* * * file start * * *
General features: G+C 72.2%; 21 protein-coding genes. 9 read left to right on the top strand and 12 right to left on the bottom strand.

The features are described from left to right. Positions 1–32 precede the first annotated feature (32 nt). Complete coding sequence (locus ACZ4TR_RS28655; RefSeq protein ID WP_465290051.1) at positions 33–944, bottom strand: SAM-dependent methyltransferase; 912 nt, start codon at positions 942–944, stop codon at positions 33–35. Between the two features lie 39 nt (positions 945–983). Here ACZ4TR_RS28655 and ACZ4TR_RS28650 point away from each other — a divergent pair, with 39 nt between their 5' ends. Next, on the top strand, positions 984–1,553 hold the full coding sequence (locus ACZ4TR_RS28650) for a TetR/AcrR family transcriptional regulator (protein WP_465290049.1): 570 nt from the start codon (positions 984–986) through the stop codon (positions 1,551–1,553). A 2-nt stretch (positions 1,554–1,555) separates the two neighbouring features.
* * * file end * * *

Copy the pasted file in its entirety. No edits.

General features: G+C 72.2%; 21 protein-coding genes. 9 read left to right on the top strand and 12 right to left on the bottom strand.

The features are described from left to right. Positions 1–32 precede the first annotated feature (32 nt). Complete coding sequence (locus ACZ4TR_RS28655; RefSeq protein ID WP_465290051.1) at positions 33–944, bottom strand: SAM-dependent methyltransferase; 912 nt, start codon at positions 942–944, stop codon at positions 33–35. Between the two features lie 39 nt (positions 945–983). Here ACZ4TR_RS28655 and ACZ4TR_RS28650 point away from each other — a divergent pair, with 39 nt between their 5' ends. Next, on the top strand, positions 984–1,553 hold the full coding sequence (locus ACZ4TR_RS28650) for a TetR/AcrR family transcriptional regulator (protein WP_465290049.1): 570 nt from the start codon (positions 984–986) through the stop codon (positions 1,551–1,553). A 2-nt stretch (positions 1,554–1,555) separates the two neighbouring features.